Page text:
People ought to get used to the fact that farmers cannot get mail more than twice a week, city dwellers should go without Saturday delivery, hundreds of post offices should be closed, and tens of thousands of postal workers should be fired.
The U.S. Postal Service had a net loss of $740 million in its fiscal third quarter, which left it with a year-to-date net loss to $3.9 billion. The agency claimed that some measure of cost savings was critical to a tiny improvement from last year's results. However, no one who has analysed the Postal Service figures believes that anything short of a massive restructuring will cure its ills.
The Postal Service pointed to the same modest number of culprits all over again:
Contributing to the third quarter loss were continued expenses for the legally-mandated prefunding of retiree health benefits, the continuing decline of First-Class Mail volume and the continuation of six-days-per-week of mail delivery.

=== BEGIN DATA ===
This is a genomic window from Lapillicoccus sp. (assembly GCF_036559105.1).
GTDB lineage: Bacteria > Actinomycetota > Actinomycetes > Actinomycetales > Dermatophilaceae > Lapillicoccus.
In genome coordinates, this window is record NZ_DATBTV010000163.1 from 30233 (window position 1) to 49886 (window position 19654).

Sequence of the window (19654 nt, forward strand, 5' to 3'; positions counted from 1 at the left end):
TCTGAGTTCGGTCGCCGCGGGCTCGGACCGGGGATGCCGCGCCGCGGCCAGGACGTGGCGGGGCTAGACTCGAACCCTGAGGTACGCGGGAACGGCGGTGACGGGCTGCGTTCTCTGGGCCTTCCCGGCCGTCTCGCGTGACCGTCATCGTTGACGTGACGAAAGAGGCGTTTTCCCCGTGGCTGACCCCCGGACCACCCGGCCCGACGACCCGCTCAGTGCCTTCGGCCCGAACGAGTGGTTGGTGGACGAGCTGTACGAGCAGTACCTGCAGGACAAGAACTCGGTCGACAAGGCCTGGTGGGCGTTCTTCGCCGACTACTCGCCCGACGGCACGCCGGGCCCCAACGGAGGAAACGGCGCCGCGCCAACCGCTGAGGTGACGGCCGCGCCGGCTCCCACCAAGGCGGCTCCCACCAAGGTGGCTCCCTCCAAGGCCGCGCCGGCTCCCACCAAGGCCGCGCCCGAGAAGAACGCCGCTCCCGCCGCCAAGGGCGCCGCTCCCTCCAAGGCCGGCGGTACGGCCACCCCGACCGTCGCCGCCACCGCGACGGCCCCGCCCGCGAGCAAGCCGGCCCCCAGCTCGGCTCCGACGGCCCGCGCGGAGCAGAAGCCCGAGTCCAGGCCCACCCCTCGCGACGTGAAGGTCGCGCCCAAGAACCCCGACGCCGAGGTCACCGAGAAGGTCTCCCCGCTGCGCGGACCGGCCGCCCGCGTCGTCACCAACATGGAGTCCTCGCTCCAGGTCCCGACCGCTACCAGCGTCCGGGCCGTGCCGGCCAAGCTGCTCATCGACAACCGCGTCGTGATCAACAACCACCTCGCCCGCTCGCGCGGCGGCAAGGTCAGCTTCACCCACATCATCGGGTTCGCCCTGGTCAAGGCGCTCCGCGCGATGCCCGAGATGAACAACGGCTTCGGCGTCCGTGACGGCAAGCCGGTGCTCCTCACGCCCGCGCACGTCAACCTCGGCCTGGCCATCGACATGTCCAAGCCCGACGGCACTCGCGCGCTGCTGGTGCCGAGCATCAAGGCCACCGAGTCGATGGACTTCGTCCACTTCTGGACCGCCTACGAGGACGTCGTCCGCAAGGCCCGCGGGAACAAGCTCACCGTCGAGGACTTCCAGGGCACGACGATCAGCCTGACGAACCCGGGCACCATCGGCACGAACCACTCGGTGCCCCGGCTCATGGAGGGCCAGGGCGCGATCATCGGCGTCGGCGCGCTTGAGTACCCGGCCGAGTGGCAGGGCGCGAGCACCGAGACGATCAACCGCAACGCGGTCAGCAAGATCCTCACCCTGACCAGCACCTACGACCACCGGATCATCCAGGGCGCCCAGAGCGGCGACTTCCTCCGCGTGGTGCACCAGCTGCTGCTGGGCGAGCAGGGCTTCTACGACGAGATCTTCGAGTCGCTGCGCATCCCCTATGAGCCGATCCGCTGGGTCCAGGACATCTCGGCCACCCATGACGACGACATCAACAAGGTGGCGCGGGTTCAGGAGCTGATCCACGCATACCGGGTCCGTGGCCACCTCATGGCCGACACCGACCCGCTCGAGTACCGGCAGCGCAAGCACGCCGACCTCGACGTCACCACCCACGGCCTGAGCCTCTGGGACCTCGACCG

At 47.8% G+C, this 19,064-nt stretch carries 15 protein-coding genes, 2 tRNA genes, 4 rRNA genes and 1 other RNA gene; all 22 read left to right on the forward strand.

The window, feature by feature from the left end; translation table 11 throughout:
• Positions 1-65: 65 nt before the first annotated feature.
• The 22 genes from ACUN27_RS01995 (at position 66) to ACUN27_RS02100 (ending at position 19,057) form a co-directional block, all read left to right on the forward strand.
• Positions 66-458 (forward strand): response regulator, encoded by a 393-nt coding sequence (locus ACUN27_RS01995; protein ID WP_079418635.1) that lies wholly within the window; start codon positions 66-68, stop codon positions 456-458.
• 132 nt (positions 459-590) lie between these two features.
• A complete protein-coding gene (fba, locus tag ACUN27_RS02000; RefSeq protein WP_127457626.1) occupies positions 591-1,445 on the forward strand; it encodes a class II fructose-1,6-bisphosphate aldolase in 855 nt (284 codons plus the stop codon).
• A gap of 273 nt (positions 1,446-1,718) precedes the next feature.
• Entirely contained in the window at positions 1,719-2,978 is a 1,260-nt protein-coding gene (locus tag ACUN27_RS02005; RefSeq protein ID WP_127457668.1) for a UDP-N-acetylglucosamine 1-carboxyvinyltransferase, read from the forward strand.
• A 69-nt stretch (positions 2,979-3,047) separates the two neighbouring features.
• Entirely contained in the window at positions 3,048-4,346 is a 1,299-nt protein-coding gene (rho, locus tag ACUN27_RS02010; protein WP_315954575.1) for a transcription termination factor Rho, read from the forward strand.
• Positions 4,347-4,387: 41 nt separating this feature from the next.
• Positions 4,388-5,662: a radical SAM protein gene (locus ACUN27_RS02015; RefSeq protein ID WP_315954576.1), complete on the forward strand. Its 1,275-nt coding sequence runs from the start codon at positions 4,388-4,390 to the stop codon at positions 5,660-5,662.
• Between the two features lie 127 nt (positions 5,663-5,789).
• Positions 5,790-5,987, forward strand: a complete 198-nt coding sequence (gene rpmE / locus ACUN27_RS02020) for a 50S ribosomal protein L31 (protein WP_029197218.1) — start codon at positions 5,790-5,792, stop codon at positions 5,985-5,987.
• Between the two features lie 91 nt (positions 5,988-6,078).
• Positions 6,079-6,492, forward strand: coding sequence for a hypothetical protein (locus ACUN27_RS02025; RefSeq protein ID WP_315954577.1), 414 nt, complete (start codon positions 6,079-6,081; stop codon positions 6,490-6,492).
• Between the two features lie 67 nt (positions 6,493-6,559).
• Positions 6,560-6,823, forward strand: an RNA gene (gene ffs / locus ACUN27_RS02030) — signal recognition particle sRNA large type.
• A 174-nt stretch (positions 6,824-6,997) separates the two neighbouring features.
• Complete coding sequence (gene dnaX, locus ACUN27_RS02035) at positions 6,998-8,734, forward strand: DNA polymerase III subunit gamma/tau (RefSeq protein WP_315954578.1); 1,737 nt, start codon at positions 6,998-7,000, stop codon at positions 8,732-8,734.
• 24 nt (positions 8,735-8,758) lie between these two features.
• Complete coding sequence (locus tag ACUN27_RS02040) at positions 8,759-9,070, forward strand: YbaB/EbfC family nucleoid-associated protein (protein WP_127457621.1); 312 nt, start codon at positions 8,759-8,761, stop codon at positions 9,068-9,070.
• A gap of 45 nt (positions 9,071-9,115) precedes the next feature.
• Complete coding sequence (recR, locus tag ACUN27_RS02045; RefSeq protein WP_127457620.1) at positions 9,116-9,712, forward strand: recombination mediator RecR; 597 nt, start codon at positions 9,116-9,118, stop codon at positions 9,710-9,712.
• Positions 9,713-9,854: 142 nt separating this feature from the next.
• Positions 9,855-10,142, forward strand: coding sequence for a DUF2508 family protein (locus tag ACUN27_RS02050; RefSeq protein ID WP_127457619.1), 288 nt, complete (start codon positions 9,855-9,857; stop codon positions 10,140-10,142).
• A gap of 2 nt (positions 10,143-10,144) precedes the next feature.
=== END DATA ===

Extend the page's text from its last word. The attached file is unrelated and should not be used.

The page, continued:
Perhaps Postmaster General and CEO Patrick Donahoe does not believe that people can think in more than threes at any one time. Or the unions and congressional interests that do not want to see huge layoffs have pushed him into a corner with very few options.
The prefunding of retiree health benefits is the largest financial hurdle for the service. Although management has pummeled this issue for years, nothing has happened. That leaves the Postal Service with the old-fashioned way to balance the books: cut costs to the bone. First class mail will not be back because of the Internet. No one needs delivery six days a week. Farmers have made a radical lifestyle decision, which comes with a number of drawbacks. In other words, a lack of access to regular delivery is part and parcel of living in remote areas.
Fifty years ago, there was no Internet, no United Parcel Service Inc. (UPS) (not in its current incarnation) or FedEx Corp. (FDX) and no fax. The USPS has not become a buggy whip company, but it is close enough for government work.